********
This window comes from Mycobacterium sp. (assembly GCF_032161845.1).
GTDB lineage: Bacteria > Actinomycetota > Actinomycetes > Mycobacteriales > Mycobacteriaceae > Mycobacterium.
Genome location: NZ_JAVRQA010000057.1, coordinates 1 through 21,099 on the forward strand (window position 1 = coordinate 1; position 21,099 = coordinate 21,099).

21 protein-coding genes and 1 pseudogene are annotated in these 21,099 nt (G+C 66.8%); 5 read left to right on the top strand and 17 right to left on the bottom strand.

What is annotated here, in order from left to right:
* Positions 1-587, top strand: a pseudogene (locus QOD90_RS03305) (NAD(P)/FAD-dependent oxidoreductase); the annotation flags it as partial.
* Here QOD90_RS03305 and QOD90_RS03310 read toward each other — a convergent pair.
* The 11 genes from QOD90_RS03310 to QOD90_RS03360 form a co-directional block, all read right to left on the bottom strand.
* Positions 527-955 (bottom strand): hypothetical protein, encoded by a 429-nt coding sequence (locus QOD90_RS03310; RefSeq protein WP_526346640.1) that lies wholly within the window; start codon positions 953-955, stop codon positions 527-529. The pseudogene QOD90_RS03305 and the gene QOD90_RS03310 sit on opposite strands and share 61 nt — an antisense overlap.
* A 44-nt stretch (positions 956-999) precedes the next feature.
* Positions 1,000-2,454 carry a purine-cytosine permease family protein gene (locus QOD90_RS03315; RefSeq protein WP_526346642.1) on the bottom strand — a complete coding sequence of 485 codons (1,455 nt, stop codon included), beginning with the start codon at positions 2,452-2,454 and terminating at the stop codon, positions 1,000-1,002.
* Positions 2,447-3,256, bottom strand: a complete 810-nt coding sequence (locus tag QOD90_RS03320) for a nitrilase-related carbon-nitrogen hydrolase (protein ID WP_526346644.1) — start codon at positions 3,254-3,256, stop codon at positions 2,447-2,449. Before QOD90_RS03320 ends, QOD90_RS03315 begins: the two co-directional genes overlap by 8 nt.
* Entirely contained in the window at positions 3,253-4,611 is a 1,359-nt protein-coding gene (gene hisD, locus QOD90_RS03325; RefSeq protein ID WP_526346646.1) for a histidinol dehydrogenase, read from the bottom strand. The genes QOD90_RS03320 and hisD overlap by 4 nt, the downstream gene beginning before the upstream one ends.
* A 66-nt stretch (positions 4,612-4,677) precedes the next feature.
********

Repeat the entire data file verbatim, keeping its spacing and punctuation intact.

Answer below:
This window comes from Mycobacterium sp. (assembly GCF_032161845.1).
GTDB lineage: Bacteria > Actinomycetota > Actinomycetes > Mycobacteriales > Mycobacteriaceae > Mycobacterium.
Genome location: NZ_JAVRQA010000057.1, coordinates 1 through 21,099 on the forward strand (window position 1 = coordinate 1; position 21,099 = coordinate 21,099).

21 protein-coding genes and 1 pseudogene are annotated in these 21,099 nt (G+C 66.8%); 5 read left to right on the top strand and 17 right to left on the bottom strand.

What is annotated here, in order from left to right:
* Positions 1-587, top strand: a pseudogene (locus QOD90_RS03305) (NAD(P)/FAD-dependent oxidoreductase); the annotation flags it as partial.
* Here QOD90_RS03305 and QOD90_RS03310 read toward each other — a convergent pair.
* The 11 genes from QOD90_RS03310 to QOD90_RS03360 form a co-directional block, all read right to left on the bottom strand.
* Positions 527-955 (bottom strand): hypothetical protein, encoded by a 429-nt coding sequence (locus QOD90_RS03310; RefSeq protein WP_526346640.1) that lies wholly within the window; start codon positions 953-955, stop codon positions 527-529. The pseudogene QOD90_RS03305 and the gene QOD90_RS03310 sit on opposite strands and share 61 nt — an antisense overlap.
* A 44-nt stretch (positions 956-999) precedes the next feature.
* Positions 1,000-2,454 carry a purine-cytosine permease family protein gene (locus QOD90_RS03315; RefSeq protein WP_526346642.1) on the bottom strand — a complete coding sequence of 485 codons (1,455 nt, stop codon included), beginning with the start codon at positions 2,452-2,454 and terminating at the stop codon, positions 1,000-1,002.
* Positions 2,447-3,256, bottom strand: a complete 810-nt coding sequence (locus tag QOD90_RS03320) for a nitrilase-related carbon-nitrogen hydrolase (protein ID WP_526346644.1) — start codon at positions 3,254-3,256, stop codon at positions 2,447-2,449. Before QOD90_RS03320 ends, QOD90_RS03315 begins: the two co-directional genes overlap by 8 nt.
* Entirely contained in the window at positions 3,253-4,611 is a 1,359-nt protein-coding gene (gene hisD, locus QOD90_RS03325; RefSeq protein ID WP_526346646.1) for a histidinol dehydrogenase, read from the bottom strand. The genes QOD90_RS03320 and hisD overlap by 4 nt, the downstream gene beginning before the upstream one ends.
* A 66-nt stretch (positions 4,612-4,677) precedes the next feature.